Wreaths Across America's Trucking Tributes Presents Joseph Rini and Daughters Trucking
Professional drivers and trucking companies give so much to the nation. Without the transportation industry, the Wreaths Across America mission to remember, honor, and teach would be nearly impossible. Veterans’ wreaths move by planes, trains, ships, and livestock trailers, but trucks and their professional drivers transport the lion’s share of America’s respect. In 2021, to be specific, 525 truckloads of wreaths were delivered, representing 390 different carriers.
In November and December, one of the busiest periods of the year for the transportation sector, the Wreaths Across America mission brings drivers together in an effort of unparalleled unity. With a positive, “can-do” work ethic, that unity makes it possible for Americans to honor millions of veterans laid to rest here at home and overseas. With over 3,136 participating locations, in addition to Arlington National Cemetery, transportation logistics are immense.
Many of these drivers are veterans and say the truckload of fresh, balsam-fir wreaths is the most precious cargo they transport in their careers. Wreaths Across America highlights their steadfast commitment in the “Trucking Tributes” feature online and on Wreaths Across America Radio.
Joe Rini, of Joseph Rini and Daughters Trucking out of Ohio, is passionate about trucking and the Wreaths Across America mission. “I got involved in trucking in high school,” Joe reminisced. “In twelfth grade, I bought my first truck and hired a driver. Later, I worked for an outfit out of Colorado hauling meat, and once they started to close their business, I went on to get my own authority. I’ve had my own authority now for thirty years and built a decent trucking company.” The name of his trucking company worked out pretty well, too, until his son was born. “When I opened the brokerage, I called it Joey’s Transport, so he didn’t feel left out.” Joe’s love for trucking was clear at a young age. “I had neighbors who dealt in trucks, but I grew up in the country, and we were always messing with tractors at a young age. I knew I wasn’t set for college. I graduated in 1977, and I did look into the military, but at that time, the recruiter was looking for a seven-year commitment, and I didn’t think I could do that, so I jumped into the trucking industry with both feet.”
Fast forward to 2019. That’s when another driver told Joe about Wreaths Across America and recommended that he get involved. Joe did just that, but the logistics didn’t come together for him until 2020, the year of the COVID pandemic. “It was on one minute and off the next minute,” Joe shares of his inaugural year. “I had already asked my friend, who is a Vietnam veteran, Skip Frank, to take the trip with me, but with COVID, we decided it was best that he come with me the following year.” Despite the logistics challenges brought about by the pandemic, Joe’s experience left him wanting more. “Once you do it, you just keep looking forward to the next year.” Furthermore, Joe had made a promise to Skip that he would ride too in 2021.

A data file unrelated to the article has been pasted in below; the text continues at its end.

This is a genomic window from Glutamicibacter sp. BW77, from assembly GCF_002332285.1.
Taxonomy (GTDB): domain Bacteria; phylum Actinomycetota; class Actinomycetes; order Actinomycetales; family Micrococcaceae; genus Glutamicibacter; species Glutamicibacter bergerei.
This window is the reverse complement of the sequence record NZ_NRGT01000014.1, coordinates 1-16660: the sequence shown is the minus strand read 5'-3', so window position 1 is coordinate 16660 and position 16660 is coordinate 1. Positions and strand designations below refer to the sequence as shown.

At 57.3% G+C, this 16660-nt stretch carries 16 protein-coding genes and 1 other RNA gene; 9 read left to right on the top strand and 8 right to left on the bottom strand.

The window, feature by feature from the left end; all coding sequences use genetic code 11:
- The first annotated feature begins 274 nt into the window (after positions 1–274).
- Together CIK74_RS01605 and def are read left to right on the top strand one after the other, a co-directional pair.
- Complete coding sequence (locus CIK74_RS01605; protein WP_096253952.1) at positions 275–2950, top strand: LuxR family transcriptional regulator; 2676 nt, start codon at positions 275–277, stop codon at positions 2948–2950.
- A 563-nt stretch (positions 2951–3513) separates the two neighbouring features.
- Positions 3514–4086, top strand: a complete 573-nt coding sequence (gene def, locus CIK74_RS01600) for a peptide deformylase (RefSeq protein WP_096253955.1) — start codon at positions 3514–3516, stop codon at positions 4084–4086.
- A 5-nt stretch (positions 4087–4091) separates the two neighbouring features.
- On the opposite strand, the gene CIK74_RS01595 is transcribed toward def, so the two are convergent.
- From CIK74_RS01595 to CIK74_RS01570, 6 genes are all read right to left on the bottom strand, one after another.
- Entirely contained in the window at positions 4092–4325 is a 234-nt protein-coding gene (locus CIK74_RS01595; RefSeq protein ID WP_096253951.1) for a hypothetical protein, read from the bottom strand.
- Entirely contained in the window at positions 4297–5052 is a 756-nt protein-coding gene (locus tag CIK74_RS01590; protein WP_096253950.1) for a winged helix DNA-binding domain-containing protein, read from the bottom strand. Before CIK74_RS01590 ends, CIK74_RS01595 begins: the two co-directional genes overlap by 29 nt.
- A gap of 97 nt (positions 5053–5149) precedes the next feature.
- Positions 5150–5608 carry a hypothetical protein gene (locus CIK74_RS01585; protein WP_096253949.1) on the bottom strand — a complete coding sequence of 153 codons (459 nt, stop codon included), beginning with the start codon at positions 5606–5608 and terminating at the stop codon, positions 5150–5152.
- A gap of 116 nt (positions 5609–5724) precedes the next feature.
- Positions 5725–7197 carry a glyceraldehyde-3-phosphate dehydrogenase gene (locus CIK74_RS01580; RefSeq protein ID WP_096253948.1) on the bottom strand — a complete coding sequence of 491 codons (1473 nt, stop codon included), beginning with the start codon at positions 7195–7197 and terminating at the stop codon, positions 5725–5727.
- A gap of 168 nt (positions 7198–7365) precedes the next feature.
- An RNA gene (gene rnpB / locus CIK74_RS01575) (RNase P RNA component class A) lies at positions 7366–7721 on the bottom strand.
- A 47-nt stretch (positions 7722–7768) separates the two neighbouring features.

As Joe kept his promise to Skip in Ohio, Dehlia Elbe in Pennsylvania was planning on making the trek to the Driver’s Lounge in Columbia Falls, Maine, as she does biennially with her father, a member of the Tyson Foods Cook Team. Unbeknownst to complete strangers, their lives were about to become permanently intertwined in friendship and respect.
“In 2021, when I had Skip with me, the Mobile Education Exhibit was on site at the driver’s lounge, and they were pinning Vietnam veterans, so it must have been karma that interfered with our plans in 2020.” Dehlia met Skip in the driver’s lounge and sat down to ask Skip questions about his service for a school report, but it was much more for Skip. “He felt like he was finally home,” Joe spoke of the healing he witnessed in his friend. “Skip told stuff to her that he’s probably never told anyone in his life. He was able to visit the museum and tag a tree for his whole unit, the men he lost before he was wounded. It meant a lot to him.”
Joe tells us that he and Skip are already looking forward to 2022. “In 2021, the relationships were beautiful,” Joe shared. “More family, more people came out to help and get involved. I made like six drops in Pennsylvania and a couple over in Ohio. I’ve met Gold Star Moms who’ve said, take a look at my son’s story, and it breaks your heart they’ve lost their loved one, but to see the heroic things they’ve done and how they carry on their traditions of supporting other families. It touches your heart. I can’t explain the feelings I have. It’s almost like I can’t do enough. A tank of fuel or two, I mean, what’s that? For what these people have given us, their sons and daughters, husbands, and wives. Ten days out of my year is nothing as far as I’m concerned, and I’ll do it as long as I can.”
Thank you, Skip, for your service, and welcome home! Thank you, Joe, and all those affiliated with Joseph Rini and Daughters Trucking who support the mission to remember, honor, and teach! We look forward to seeing you in Maine again soon! You can hear Joe’s full interview on Trucking Tributes. Trucking Tributes is heard every Trucking Tuesday at 11:00 AM and again at 4:00 PM (eastern) exclusively on Wreaths Across America Radio.
Tune in to hear Joseph Rini, Michael Hale, and Jimmy Mac on "Remember, Honor, Teach" Friday, August 26 at 10:00am ET on The Dave Nemo Show.--SiriusXM 146.